Friday, March 6, 2009

2 Easy Tips

For my Friday Feature, I wanted to share 2 Easy Tips that will instantly help anyone be a better photographer! These are not by any means the only two things... there are a lot more "rules" that I'm hoping others will share later. (I didn't want to cover every topic in one week! ;) I know that some of you have these tips down to a science, and are way above and beyond me, but they're good things to remember anyway.

So, what are these magical tips, you say?

1: Fill the Frame

2: Get Down, Baby!

I know, now you want to know what those mean!

Fill the frame means to get in close to your subject. You want to give your audience a front row seat, not a back of the balcony seat! Your subject should touch the edges of the frame, or close to the edges, and sometimes go outside the edge of the frame. There are exceptions to this rule, of course, but most of the time this will make the difference between a snapshot and a photograph!

Get Down... don't take all of your pictures from your standing-up level. Try EVERY angle and level, and most of the time you'll find that getting on the level of your subject is the best (yes, again, there are exceptions!!). When I take pictures I find myself laying on the floor a lot. If you're not willing to do that, you'll miss a lot of interesting pictures.

Let me demonstrate these tips with a few pictures... please know that I'm not saying these are perfect examples... I am learning along with the rest of you!

Hmm... a picture of some flowers in a vase. Not that interesting, is it?

If I move in close, and FILL the frame with the flowers, it brings in a whole new perspective! It also eliminates other clutter that takes away from what you're focusing on.

Say I wanted to take some pictures of my measuring cups (everyone wants to take pictures of their measuring cups, right? ;) This picture makes me yawn... who cares about my worn ugly table?

Look at what a difference it makes when I fill the frame here! I also GOT DOWN, so I wasn't looking at them from the usual persective. (That's what makes getting down so great... it gives your audience a view different from how they usually see things, which makes it much more interesting!)

For this shot I got down even more, so I was really on the level of the cups. It might not be the best angle, but it's something different. It never hurts to try!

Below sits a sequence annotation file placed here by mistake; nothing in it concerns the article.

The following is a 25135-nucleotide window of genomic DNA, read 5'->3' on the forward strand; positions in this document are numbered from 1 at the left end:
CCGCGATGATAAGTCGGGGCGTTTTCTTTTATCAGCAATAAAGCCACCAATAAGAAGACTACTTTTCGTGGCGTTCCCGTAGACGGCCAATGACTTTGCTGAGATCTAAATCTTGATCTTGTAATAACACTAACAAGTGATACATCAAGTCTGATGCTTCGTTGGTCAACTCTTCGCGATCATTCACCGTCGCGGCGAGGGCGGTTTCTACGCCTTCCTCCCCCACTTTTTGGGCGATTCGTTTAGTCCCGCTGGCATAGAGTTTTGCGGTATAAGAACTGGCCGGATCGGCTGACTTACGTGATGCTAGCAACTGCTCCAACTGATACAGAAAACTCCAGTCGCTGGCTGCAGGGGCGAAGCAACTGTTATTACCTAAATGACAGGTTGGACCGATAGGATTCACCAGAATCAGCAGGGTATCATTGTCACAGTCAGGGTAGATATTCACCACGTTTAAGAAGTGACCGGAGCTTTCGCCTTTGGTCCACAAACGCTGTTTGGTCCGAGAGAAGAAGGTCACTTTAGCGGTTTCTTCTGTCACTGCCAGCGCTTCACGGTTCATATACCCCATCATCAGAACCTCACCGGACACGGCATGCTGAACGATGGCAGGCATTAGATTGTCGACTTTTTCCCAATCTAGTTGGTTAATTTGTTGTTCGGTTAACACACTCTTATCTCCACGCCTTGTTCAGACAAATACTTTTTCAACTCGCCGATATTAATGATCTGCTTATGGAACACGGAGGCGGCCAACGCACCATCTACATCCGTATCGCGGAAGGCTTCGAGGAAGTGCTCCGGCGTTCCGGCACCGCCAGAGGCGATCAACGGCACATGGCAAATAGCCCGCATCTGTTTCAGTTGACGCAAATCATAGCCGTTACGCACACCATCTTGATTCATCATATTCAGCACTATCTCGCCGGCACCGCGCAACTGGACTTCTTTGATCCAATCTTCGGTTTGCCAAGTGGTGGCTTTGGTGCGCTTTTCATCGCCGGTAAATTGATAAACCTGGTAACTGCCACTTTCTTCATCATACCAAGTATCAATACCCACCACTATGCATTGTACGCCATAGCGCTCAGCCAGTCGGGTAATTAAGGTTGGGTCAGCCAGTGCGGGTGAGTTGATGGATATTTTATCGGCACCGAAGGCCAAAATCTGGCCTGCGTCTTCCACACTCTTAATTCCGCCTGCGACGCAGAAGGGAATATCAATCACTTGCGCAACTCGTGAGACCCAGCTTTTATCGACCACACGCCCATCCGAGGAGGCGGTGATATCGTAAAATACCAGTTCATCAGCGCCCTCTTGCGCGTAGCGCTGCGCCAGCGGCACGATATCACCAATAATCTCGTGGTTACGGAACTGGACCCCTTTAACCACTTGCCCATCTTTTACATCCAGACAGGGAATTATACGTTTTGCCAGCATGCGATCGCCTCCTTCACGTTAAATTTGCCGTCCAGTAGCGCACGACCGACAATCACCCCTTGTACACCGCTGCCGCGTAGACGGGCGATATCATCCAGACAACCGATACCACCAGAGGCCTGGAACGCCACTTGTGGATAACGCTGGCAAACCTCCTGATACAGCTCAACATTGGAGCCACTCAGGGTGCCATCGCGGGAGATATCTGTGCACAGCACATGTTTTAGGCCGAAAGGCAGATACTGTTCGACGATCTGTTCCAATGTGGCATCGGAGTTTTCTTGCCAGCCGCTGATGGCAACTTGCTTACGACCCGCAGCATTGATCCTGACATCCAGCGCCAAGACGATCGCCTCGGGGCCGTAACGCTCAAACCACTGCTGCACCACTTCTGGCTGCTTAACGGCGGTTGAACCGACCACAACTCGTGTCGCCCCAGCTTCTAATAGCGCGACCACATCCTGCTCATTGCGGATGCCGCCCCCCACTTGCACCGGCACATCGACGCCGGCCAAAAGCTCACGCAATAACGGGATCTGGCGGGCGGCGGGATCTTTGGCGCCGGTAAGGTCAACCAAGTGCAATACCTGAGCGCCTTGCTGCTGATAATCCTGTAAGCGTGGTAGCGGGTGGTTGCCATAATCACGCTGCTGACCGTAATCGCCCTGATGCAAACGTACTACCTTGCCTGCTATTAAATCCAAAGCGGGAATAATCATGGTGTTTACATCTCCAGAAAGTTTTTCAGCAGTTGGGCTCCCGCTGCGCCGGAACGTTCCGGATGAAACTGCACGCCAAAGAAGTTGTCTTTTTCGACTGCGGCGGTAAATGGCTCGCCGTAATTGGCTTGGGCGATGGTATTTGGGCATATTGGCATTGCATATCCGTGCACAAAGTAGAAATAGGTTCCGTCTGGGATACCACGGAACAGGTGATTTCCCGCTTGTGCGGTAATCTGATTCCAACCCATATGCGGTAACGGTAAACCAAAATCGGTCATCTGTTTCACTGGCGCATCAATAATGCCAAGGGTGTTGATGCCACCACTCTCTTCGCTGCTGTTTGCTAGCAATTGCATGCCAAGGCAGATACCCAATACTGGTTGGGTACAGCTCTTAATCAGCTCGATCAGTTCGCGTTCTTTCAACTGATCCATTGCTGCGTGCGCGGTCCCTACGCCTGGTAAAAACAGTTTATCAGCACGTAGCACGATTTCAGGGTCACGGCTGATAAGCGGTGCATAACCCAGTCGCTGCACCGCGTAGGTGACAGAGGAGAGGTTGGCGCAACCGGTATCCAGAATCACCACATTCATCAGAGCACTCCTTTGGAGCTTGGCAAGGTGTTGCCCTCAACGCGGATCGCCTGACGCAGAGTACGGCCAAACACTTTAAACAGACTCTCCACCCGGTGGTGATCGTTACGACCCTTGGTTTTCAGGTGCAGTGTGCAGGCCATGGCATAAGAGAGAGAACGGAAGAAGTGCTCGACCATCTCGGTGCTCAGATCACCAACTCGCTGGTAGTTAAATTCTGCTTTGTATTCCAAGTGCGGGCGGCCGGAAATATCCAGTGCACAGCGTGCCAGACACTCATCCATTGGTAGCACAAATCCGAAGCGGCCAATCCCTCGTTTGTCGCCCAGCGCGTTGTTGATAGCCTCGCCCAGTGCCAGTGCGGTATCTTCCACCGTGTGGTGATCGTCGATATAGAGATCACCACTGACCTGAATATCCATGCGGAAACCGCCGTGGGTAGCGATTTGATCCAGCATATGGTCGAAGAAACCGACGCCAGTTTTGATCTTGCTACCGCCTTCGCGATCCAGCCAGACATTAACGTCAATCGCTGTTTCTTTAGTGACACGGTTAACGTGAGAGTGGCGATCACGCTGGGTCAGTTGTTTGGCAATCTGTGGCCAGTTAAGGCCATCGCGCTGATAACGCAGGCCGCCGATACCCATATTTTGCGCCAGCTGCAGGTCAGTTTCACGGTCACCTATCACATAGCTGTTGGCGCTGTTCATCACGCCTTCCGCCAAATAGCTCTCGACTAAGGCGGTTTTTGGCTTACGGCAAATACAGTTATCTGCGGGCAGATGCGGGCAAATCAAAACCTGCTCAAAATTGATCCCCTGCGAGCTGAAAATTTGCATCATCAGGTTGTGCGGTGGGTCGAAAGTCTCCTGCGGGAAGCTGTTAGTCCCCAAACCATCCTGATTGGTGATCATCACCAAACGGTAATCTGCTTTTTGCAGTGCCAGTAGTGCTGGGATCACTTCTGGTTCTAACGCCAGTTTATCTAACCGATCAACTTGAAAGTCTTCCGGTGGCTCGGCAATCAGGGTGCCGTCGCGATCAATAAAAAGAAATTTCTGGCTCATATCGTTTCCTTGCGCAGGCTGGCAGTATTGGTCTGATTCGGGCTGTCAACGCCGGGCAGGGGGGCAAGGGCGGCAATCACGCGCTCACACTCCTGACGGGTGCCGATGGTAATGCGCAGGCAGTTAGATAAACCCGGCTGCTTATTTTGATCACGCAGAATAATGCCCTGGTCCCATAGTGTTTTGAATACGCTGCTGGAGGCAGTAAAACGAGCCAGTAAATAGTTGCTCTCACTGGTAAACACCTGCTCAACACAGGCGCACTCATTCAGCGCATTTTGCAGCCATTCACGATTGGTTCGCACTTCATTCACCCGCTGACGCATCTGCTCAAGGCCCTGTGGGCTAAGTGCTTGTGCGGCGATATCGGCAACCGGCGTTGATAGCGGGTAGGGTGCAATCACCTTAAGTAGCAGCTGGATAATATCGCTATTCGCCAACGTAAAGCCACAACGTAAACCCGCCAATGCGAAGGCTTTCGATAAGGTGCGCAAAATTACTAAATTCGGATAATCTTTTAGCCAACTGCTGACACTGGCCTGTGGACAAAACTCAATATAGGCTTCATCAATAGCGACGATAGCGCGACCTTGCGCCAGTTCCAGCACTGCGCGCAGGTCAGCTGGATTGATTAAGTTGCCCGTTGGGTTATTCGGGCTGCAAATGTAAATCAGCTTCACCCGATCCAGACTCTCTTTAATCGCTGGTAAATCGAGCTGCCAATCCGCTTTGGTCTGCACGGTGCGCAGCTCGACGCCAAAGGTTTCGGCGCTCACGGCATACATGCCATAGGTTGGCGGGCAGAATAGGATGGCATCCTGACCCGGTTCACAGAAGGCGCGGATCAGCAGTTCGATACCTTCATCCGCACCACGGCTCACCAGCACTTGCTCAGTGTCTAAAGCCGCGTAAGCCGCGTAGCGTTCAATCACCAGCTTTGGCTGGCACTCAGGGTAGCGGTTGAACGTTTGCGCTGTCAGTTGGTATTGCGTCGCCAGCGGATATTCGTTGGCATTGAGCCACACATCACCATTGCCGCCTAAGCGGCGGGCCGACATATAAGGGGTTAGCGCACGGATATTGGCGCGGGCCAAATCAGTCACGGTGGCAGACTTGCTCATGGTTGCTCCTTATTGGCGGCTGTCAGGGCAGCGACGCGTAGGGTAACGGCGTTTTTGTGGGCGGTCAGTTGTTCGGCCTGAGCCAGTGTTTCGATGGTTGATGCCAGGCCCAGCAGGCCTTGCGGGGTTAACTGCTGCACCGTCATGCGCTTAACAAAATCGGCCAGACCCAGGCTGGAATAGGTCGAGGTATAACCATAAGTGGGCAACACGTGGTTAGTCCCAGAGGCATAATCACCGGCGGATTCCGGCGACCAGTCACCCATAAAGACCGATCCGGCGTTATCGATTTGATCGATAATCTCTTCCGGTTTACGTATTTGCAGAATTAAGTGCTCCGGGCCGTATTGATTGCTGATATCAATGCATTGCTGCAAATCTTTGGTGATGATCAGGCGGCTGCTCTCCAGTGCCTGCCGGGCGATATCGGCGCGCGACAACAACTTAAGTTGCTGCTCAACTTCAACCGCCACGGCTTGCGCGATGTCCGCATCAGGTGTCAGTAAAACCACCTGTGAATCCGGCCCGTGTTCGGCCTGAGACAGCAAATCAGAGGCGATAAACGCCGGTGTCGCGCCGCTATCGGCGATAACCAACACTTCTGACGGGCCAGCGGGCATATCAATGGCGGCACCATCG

These tips also apply to taking pictures of people! You'll usually want to get on the level of their eyes (uh huh, exceptions happen all the time! ), so if it's a little one, get down to their level! :) (Pictures are of my three munchkins that I took a couple of months ago.)

So, go out and try taking a few pictures with those tips... you'll like the results!


Candace said...

Awesome tips and pictures!

Rachel H. said...

Mindy! I think this is a SUPER feature! Not everything about photography has to be complicated. I think, in fact, that sometimes we get so wrapped up in the complex parts that we forget these small and simple things that really make or break a picture!


Riggs Family said...

Great tips and work Mindy- you are doing great with your photography!

Blake said...

For me I find focusing too much on the whole subject. I have to remember that people will know what the subject is even if I fill the frame with only part. Just like the picture of the flowers in the feature.

Great tips to remember I am going to practice doing these for sure! I will just have to plan on getting dirty! LOL

Mindy said...

Thanks, everyone!

Blake, you'll definitely have to plan to get a little dirty. ;) I read a tip once to use knee pads, or one of those foam squares if you're going to be taking a lot of pictures. That's all we need, huh... more equipment! ;)

Melinda said...

Mindy, Great Feature! I think those are things that I unconsiously do occasionally, but now, knowing the great things about it, I can make it a point to do it on purpose! Thanks!

AprilF said...

Great job!! I love your explanations and photos. Thanks!

Travis and Jenny Holloway said...

Thanks for giving me some great tips to think about and incorporate! Great photos too! --Jenny